Shock Tactics, Robin and Chris Lawrie (2000)

A fun, early reading, cartoon-style series of childrens’ books featuring a gang of young mountain bikers – aimed at those of eight and above

Evans Brothers Ltd 0 237 52108 3 paperback £4.99

It is surprising that there is not more children’s fiction based on cycling. Perhaps there is lots of it that I have missed, but the bicycle is such a universal provider of independence and adventure that its place in stories for young people should surely be more prominent? The sailing boats of Arthur Ransome’s magical creations, after all, have only ever been available to the lucky few. To this day, bicycles remain a special Christmas present in even the poorest neighbourhoods.

Robin and Chris Lawrie’s Chain Gang series feature a gang led by ‘Slam’ Duncan and his mountain-biking mates. They are a modern bunch – ethnically mixed and there’s a girl in the gang. In Shock Tactics, a rival gang try to steal the bike race by flashing lights in competitors’ faces – but our heroes hit back, and of course win the day, with some computer wizardry of their own.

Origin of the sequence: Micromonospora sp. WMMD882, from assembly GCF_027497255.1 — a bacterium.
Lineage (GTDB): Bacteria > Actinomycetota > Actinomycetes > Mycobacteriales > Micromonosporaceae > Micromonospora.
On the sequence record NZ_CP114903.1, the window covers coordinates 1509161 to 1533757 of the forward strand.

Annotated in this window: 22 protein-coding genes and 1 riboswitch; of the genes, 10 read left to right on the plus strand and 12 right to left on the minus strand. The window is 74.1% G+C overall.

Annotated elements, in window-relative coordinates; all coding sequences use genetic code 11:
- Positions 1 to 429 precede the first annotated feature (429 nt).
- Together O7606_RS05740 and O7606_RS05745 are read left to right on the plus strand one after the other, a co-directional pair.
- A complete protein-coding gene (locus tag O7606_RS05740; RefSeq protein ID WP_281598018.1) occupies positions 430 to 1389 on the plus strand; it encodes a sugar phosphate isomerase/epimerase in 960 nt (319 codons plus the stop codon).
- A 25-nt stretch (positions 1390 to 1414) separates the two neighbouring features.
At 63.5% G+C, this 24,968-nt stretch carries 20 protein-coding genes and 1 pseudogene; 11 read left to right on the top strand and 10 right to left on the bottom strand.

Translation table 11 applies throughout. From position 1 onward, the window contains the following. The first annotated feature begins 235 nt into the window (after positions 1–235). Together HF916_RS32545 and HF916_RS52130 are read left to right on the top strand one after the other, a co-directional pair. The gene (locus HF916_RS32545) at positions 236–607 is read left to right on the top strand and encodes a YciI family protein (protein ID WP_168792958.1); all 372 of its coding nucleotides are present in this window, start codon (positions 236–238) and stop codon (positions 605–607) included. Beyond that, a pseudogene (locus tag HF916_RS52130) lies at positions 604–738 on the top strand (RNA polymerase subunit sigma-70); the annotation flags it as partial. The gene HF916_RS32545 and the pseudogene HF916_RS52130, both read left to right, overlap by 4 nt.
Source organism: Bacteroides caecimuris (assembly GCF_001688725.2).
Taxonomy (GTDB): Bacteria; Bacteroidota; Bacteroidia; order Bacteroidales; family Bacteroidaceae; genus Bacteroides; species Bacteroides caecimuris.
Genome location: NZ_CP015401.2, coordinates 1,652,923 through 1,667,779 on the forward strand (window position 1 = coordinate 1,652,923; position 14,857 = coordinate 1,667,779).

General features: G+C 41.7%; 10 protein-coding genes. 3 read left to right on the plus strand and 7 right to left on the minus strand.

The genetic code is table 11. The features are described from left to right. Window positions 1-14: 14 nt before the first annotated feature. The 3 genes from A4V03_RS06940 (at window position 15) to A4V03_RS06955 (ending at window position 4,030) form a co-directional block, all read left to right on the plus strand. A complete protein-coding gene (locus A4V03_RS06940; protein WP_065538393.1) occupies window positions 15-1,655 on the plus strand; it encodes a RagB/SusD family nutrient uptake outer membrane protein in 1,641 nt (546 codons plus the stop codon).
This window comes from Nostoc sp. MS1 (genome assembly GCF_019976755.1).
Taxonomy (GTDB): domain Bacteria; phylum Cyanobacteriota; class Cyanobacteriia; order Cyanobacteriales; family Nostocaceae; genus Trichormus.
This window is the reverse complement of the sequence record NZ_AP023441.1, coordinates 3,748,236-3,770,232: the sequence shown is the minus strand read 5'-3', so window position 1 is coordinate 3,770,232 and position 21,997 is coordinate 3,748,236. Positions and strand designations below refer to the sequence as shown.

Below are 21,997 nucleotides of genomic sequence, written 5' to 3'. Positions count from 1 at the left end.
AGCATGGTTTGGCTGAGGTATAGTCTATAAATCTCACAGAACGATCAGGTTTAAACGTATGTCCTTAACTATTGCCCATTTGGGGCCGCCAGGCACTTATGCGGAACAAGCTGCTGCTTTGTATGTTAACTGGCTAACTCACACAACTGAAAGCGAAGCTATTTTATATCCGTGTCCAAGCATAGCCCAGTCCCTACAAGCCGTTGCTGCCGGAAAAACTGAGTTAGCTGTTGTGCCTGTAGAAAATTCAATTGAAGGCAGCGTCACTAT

Their scrapes and adventures were sufficient to persuade the ten-year-old on whom I tried them out. He went on to read three of the series on the trot. And the plots are sufficiently close to plausible for their consumption to be followed by a request to ‘help build a mountain bike track like the one in the books’.

The format is of an illustrated narrative, although they are laid out to look more like comic books, and some of the dialogue is in speech bubbles. The cover, above, gives a pretty good idea of the illustration inside. Each tale was digested in under ten minutes – so don’t imagine that these are the antidote to long-journey boredom.

Perhaps in an age when all too many Christmas bicycles languish in garages, they might be a useful stimulant. They are several laps short of being cycling’s Swallows and Amazons, however.

PS Sep 09

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